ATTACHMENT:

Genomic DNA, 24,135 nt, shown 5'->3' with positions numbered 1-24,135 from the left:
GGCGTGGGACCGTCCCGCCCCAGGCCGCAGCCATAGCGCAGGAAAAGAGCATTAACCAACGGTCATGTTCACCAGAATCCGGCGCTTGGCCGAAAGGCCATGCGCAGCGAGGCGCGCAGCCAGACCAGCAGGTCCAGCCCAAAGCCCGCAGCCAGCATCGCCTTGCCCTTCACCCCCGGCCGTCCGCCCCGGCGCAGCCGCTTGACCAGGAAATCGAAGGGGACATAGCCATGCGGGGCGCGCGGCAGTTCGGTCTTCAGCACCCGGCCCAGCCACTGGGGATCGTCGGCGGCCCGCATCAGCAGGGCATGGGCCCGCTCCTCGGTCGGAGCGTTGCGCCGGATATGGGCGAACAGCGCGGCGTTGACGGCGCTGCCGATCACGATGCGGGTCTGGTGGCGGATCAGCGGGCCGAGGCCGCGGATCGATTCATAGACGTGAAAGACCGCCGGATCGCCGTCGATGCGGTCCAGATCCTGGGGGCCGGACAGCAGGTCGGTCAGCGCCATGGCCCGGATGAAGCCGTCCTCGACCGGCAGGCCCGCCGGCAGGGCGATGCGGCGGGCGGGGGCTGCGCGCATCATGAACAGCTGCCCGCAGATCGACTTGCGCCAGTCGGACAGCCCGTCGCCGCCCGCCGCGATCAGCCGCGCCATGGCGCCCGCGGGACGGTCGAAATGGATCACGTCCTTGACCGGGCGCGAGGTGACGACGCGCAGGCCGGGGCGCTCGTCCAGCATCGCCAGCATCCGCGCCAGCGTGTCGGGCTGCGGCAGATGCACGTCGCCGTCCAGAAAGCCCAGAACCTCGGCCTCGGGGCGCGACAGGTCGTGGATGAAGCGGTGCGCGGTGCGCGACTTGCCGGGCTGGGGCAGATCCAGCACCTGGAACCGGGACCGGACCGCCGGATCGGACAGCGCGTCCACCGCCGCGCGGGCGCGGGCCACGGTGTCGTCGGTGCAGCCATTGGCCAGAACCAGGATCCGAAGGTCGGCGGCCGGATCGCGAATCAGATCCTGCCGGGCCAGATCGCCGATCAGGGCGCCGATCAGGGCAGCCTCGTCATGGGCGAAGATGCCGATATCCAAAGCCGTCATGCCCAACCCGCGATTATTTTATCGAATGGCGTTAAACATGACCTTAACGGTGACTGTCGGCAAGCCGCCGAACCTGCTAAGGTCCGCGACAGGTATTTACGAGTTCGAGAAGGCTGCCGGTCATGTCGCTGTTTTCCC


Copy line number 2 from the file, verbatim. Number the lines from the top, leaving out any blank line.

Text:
GGCGTGGGACCGTCCCGCCCCAGGCCGCAGCCATAGCGCAGGAAAAGAGCATTAACCAACGGTCATGTTCACCAGAATCCGGCGCTTGGCCGAAAGGCCATGCGCAGCGAGGCGCGCAGCCAGACCAGCAGGTCCAGCCCAAAGCCCGCAGCCAGCATCGCCTTGCCCTTCACCCCCGGCCGTCCGCCCCGGCGCAGCCGCTTGACCAGGAAATCGAAGGGGACATAGCCATGCGGGGCGCGCGGCAGTTCGGTCTTCAGCACCCGGCCCAGCCACTGGGGATCGTCGGCGGCCCGCATCAGCAGGGCATGGGCCCGCTCCTCGGTCGGAGCGTTGCGCCGGATATGGGCGAACAGCGCGGCGTTGACGGCGCTGCCGATCACGATGCGGGTCTGGTGGCGGATCAGCGGGCCGAGGCCGCGGATCGATTCATAGACGTGAAAGACCGCCGGATCGCCGTCGATGCGGTCCAGATCCTGGGGGCCGGACAGCAGGTCGGTCAGCGCCATGGCCCGGATGAAGCCGTCCTCGACCGGCAGGCCCGCCGGCAGGGCGATGCGGCGGGCGGGGGCTGCGCGCATCATGAACAGCTGCCCGCAGATCGACTTGCGCCAGTCGGACAGCCCGTCGCCGCCCGCCGCGATCAGCCGCGCCATGGCGCCCGCGGGACGGTCGAAATGGATCACGTCCTTGACCGGGCGCGAGGTGACGACGCGCAGGCCGGGGCGCTCGTCCAGCATCGCCAGCATCCGCGCCAGCGTGTCGGGCTGCGGCAGATGCACGTCGCCGTCCAGAAAGCCCAGAACCTCGGCCTCGGGGCGCGACAGGTCGTGGATGAAGCGGTGCGCGGTGCGCGACTTGCCGGGCTGGGGCAGATCCAGCACCTGGAACCGGGACCGGACCGCCGGATCGGACAGCGCGTCCACCGCCGCGCGGGCGCGGGCCACGGTGTCGTCGGTGCAGCCATTGGCCAGAACCAGGATCCGAAGGTCGGCGGCCGGATCGCGAATCAGATCCTGCCGGGCCAGATCGCCGATCAGGGCGCCGATCAGGGCAGCCTCGTCATGGGCGAAGATGCCGATATCCAAAGCCGTCATGCCCAACCCGCGATTATTTTATCGAATGGCGTTAAACATGACCTTAACGGTGACTGTCGGCAAGCCGCCGAACCTGCTAAGGTCCGCGACAGGTATTTACGAGTTCGAGAAGGCTGCCGGTCATGTCGCTGTTTTCCC